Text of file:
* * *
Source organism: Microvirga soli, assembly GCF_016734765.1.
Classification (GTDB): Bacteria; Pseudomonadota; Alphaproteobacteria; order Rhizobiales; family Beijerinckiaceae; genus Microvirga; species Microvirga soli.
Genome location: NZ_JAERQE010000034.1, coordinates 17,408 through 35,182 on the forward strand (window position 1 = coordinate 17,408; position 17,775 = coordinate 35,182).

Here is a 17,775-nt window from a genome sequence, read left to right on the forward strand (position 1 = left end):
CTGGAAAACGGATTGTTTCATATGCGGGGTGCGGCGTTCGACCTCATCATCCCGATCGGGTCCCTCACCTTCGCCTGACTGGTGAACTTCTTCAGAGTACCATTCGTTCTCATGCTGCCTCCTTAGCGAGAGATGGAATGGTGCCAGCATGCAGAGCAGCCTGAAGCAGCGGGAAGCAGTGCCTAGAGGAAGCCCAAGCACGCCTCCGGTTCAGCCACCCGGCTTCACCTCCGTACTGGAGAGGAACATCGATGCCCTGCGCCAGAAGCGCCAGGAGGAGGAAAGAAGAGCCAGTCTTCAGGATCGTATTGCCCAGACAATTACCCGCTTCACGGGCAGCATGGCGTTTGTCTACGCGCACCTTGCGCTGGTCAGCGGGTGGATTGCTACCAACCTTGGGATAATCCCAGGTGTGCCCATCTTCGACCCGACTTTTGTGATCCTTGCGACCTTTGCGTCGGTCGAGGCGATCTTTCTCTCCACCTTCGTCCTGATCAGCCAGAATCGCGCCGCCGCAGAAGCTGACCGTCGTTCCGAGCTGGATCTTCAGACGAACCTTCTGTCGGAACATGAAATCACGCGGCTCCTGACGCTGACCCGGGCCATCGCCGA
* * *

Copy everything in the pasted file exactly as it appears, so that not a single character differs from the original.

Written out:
Source organism: Microvirga soli, assembly GCF_016734765.1.
Classification (GTDB): Bacteria; Pseudomonadota; Alphaproteobacteria; order Rhizobiales; family Beijerinckiaceae; genus Microvirga; species Microvirga soli.
Genome location: NZ_JAERQE010000034.1, coordinates 17,408 through 35,182 on the forward strand (window position 1 = coordinate 17,408; position 17,775 = coordinate 35,182).

Here is a 17,775-nt window from a genome sequence, read left to right on the forward strand (position 1 = left end):
CTGGAAAACGGATTGTTTCATATGCGGGGTGCGGCGTTCGACCTCATCATCCCGATCGGGTCCCTCACCTTCGCCTGACTGGTGAACTTCTTCAGAGTACCATTCGTTCTCATGCTGCCTCCTTAGCGAGAGATGGAATGGTGCCAGCATGCAGAGCAGCCTGAAGCAGCGGGAAGCAGTGCCTAGAGGAAGCCCAAGCACGCCTCCGGTTCAGCCACCCGGCTTCACCTCCGTACTGGAGAGGAACATCGATGCCCTGCGCCAGAAGCGCCAGGAGGAGGAAAGAAGAGCCAGTCTTCAGGATCGTATTGCCCAGACAATTACCCGCTTCACGGGCAGCATGGCGTTTGTCTACGCGCACCTTGCGCTGGTCAGCGGGTGGATTGCTACCAACCTTGGGATAATCCCAGGTGTGCCCATCTTCGACCCGACTTTTGTGATCCTTGCGACCTTTGCGTCGGTCGAGGCGATCTTTCTCTCCACCTTCGTCCTGATCAGCCAGAATCGCGCCGCCGCAGAAGCTGACCGTCGTTCCGAGCTGGATCTTCAGACGAACCTTCTGTCGGAACATGAAATCACGCGGCTCCTGACGCTGACCCGGGCCATCGCCGA